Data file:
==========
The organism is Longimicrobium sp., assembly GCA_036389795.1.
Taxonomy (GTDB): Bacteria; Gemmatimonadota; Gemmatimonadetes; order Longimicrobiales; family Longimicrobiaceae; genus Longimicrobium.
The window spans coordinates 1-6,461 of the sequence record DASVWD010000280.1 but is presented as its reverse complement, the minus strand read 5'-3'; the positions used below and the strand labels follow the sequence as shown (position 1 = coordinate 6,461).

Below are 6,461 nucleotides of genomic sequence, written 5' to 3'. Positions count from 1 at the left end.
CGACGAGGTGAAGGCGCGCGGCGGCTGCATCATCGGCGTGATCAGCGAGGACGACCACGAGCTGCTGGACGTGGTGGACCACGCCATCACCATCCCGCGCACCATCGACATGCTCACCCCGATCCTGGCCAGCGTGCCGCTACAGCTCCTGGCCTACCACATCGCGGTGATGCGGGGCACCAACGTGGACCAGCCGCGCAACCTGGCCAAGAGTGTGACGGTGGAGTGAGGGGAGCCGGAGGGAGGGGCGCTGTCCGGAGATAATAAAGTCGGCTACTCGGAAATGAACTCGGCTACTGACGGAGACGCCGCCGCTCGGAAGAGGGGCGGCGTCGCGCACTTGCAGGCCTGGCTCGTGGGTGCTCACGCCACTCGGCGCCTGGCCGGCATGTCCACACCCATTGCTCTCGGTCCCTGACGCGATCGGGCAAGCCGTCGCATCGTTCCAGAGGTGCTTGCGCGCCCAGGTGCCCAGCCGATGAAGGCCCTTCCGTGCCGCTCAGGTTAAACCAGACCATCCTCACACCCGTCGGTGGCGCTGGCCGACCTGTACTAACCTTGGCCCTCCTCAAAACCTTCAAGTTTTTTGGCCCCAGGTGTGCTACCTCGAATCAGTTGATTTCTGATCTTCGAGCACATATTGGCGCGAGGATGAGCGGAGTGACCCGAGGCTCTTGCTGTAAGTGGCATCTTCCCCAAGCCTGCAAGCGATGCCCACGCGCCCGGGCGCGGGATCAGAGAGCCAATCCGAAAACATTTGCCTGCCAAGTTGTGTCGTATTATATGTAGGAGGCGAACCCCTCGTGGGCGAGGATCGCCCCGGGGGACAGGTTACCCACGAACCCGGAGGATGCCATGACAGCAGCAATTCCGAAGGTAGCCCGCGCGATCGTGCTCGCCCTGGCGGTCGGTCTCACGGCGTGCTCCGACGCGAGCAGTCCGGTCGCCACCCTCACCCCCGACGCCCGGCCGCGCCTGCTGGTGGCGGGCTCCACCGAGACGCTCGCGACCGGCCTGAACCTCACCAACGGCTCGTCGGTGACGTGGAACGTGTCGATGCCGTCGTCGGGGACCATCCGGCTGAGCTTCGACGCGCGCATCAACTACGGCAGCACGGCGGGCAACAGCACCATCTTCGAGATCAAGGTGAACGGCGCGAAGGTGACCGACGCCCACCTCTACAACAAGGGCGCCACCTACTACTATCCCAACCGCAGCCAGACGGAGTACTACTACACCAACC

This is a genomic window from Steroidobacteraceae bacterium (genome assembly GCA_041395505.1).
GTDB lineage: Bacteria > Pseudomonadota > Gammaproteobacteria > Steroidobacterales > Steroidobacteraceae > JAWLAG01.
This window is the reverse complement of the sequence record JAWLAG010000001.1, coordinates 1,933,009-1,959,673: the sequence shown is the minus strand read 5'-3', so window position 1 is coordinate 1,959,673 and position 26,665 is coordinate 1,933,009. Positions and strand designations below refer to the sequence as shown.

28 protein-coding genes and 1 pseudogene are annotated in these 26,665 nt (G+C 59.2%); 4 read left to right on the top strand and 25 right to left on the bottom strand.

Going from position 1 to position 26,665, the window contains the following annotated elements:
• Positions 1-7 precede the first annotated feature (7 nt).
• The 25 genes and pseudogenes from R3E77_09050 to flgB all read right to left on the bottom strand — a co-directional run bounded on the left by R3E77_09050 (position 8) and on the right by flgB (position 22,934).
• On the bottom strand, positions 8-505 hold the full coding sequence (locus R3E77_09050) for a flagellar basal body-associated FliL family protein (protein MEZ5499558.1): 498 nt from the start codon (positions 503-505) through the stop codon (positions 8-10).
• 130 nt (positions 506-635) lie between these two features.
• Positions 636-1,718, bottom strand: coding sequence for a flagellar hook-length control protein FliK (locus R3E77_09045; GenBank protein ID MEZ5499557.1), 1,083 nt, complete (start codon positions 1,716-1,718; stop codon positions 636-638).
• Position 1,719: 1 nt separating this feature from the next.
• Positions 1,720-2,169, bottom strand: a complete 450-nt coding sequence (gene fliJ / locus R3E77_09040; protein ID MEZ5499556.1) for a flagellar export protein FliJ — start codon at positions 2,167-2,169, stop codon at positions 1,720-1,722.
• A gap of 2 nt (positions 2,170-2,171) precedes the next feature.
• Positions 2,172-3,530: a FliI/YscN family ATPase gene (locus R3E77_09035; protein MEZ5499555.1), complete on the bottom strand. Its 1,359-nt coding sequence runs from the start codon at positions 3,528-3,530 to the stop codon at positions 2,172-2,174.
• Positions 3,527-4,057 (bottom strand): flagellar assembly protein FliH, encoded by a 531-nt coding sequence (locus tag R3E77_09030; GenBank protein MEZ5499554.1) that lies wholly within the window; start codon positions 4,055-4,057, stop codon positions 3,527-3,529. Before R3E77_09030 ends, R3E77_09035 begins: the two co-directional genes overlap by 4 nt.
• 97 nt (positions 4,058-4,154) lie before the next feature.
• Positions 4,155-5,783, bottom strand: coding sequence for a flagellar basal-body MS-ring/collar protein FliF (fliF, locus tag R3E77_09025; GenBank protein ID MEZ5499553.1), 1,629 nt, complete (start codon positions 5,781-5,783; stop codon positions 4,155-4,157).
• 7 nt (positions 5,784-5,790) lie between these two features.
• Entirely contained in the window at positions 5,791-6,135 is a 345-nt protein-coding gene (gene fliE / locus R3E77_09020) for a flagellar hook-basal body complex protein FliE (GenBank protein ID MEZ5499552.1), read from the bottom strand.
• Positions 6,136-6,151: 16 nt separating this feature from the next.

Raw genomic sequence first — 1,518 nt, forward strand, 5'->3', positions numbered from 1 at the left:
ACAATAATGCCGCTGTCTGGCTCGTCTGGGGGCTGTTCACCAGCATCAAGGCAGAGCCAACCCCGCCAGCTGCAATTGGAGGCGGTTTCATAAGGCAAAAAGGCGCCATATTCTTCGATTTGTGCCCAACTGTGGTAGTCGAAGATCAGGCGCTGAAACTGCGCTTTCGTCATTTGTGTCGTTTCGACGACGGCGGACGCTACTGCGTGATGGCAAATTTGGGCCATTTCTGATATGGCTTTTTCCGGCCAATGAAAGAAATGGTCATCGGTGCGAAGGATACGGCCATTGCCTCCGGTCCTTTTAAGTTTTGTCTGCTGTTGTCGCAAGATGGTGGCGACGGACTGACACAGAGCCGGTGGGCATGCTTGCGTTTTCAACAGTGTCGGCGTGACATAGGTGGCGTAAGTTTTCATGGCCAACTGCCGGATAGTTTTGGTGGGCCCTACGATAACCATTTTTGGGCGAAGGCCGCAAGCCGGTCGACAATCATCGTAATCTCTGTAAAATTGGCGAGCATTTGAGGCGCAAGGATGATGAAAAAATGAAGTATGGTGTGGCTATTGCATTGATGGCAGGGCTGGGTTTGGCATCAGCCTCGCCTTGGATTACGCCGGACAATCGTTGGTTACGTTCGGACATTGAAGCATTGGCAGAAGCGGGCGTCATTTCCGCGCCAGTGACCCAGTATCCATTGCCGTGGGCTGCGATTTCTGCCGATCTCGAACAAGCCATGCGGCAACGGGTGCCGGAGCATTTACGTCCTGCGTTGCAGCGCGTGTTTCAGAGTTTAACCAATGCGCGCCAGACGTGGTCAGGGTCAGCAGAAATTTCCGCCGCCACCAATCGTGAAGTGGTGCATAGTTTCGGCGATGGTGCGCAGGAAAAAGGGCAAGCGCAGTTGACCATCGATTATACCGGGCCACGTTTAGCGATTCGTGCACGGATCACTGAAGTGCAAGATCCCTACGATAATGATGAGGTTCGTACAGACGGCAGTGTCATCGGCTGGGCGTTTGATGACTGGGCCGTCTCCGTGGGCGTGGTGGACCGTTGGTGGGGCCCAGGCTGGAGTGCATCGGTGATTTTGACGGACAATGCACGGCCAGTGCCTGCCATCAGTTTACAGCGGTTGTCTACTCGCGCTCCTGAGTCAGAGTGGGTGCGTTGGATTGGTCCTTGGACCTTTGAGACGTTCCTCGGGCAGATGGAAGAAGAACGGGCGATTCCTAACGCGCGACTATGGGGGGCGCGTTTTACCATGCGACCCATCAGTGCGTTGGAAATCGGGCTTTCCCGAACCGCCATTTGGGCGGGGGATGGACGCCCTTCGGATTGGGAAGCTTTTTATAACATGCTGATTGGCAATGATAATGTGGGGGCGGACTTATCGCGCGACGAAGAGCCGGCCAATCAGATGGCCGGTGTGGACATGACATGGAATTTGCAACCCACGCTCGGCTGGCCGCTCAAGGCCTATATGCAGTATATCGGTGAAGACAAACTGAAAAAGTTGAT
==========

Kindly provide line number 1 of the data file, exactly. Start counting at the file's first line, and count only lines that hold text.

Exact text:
The organism is Longimicrobium sp., assembly GCA_036389795.1.